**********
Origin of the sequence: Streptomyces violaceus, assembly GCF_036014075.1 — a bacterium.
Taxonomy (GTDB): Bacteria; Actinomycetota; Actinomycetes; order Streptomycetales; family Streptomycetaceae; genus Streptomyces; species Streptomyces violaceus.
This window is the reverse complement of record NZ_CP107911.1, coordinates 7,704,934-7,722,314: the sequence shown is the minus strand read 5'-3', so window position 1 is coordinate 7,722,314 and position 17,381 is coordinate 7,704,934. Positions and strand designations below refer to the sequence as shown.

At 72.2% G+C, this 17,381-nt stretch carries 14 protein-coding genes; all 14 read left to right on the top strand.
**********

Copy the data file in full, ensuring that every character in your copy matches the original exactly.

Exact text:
Origin of the sequence: Streptomyces violaceus, assembly GCF_036014075.1 — a bacterium.
Taxonomy (GTDB): Bacteria; Actinomycetota; Actinomycetes; order Streptomycetales; family Streptomycetaceae; genus Streptomyces; species Streptomyces violaceus.
This window is the reverse complement of record NZ_CP107911.1, coordinates 7,704,934-7,722,314: the sequence shown is the minus strand read 5'-3', so window position 1 is coordinate 7,722,314 and position 17,381 is coordinate 7,704,934. Positions and strand designations below refer to the sequence as shown.

At 72.2% G+C, this 17,381-nt stretch carries 14 protein-coding genes; all 14 read left to right on the top strand.